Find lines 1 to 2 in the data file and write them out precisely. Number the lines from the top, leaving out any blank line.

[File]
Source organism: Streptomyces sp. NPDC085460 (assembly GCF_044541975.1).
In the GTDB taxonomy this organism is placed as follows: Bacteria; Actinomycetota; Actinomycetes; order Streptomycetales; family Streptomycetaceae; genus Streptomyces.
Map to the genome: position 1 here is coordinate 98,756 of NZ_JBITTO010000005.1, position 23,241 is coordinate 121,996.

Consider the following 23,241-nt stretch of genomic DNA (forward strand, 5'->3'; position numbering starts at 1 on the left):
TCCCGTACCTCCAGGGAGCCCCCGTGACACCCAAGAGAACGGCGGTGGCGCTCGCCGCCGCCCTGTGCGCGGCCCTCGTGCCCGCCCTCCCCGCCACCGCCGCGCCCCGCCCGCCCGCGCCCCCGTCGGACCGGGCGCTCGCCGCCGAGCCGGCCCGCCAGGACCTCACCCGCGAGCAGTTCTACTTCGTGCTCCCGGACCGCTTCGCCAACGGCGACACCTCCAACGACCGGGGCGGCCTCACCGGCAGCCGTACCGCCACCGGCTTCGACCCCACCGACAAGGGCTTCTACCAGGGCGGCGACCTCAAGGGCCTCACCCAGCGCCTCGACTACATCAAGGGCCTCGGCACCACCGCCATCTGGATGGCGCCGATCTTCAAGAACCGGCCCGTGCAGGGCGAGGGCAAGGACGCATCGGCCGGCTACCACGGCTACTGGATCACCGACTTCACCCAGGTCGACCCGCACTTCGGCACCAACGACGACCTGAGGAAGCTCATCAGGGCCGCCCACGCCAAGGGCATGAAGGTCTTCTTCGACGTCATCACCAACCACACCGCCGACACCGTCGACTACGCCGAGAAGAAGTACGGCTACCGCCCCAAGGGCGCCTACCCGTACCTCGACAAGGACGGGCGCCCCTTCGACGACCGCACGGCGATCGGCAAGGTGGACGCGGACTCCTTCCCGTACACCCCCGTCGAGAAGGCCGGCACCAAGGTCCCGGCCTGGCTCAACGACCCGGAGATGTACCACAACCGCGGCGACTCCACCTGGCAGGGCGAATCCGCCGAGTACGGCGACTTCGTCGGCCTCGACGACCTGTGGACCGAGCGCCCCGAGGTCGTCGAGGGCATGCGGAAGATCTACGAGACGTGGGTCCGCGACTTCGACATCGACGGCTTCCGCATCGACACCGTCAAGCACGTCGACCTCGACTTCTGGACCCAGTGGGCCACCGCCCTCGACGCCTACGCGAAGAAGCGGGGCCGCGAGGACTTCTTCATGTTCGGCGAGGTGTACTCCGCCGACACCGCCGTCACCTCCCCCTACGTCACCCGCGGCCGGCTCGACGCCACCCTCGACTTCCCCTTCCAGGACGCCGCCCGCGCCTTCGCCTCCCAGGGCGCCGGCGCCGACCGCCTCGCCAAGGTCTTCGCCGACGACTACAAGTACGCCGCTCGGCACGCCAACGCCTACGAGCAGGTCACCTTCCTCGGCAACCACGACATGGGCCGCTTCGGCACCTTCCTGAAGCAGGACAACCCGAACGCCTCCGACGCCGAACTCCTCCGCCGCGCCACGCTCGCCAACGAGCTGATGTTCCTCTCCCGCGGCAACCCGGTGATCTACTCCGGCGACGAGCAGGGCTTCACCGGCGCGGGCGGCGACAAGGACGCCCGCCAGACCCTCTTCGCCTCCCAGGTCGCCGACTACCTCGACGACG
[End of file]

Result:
Source organism: Streptomyces sp. NPDC085460 (assembly GCF_044541975.1).
In the GTDB taxonomy this organism is placed as follows: Bacteria; Actinomycetota; Actinomycetes; order Streptomycetales; family Streptomycetaceae; genus Streptomyces.